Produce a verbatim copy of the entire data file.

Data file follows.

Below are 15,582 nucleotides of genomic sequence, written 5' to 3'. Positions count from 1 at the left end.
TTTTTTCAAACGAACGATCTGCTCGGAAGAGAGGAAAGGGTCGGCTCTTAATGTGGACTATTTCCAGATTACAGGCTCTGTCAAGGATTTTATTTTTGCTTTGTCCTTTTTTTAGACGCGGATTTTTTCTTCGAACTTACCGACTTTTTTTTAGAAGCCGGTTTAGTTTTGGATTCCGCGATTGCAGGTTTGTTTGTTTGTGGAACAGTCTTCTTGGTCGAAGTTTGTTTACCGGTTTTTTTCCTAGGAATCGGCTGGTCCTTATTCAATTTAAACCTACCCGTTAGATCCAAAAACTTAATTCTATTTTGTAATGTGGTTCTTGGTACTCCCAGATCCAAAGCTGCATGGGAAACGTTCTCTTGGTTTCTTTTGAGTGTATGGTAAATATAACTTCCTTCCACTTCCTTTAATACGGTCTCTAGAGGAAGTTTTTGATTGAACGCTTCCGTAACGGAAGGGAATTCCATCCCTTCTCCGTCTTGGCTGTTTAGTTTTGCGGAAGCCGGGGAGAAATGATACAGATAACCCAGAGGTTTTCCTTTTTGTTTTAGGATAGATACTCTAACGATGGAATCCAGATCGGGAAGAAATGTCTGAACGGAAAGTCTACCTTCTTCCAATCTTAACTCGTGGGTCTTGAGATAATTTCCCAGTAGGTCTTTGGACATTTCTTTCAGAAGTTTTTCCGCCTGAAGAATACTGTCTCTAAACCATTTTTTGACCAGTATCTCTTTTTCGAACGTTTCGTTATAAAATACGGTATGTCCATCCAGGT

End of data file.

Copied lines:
Below are 15,582 nucleotides of genomic sequence, written 5' to 3'. Positions count from 1 at the left end.
TTTTTTCAAACGAACGATCTGCTCGGAAGAGAGGAAAGGGTCGGCTCTTAATGTGGACTATTTCCAGATTACAGGCTCTGTCAAGGATTTTATTTTTGCTTTGTCCTTTTTTTAGACGCGGATTTTTTCTTCGAACTTACCGACTTTTTTTTAGAAGCCGGTTTAGTTTTGGATTCCGCGATTGCAGGTTTGTTTGTTTGTGGAACAGTCTTCTTGGTCGAAGTTTGTTTACCGGTTTTTTTCCTAGGAATCGGCTGGTCCTTATTCAATTTAAACCTACCCGTTAGATCCAAAAACTTAATTCTATTTTGTAATGTGGTTCTTGGTACTCCCAGATCCAAAGCTGCATGGGAAACGTTCTCTTGGTTTCTTTTGAGTGTATGGTAAATATAACTTCCTTCCACTTCCTTTAATACGGTCTCTAGAGGAAGTTTTTGATTGAACGCTTCCGTAACGGAAGGGAATTCCATCCCTTCTCCGTCTTGGCTGTTTAGTTTTGCGGAAGCCGGGGAGAAATGATACAGATAACCCAGAGGTTTTCCTTTTTGTTTTAGGATAGATACTCTAACGATGGAATCCAGATCGGGAAGAAATGTCTGAACGGAAAGTCTACCTTCTTCCAATCTTAACTCGTGGGTCTTGAGATAATTTCCCAGTAGGTCTTTGGACATTTCTTTCAGAAGTTTTTCCGCCTGAAGAATACTGTCTCTAAACCATTTTTTGACCAGTATCTCTTTTTCGAACGTTTCGTTATAAAATACGGTATGTCCATCCAGGT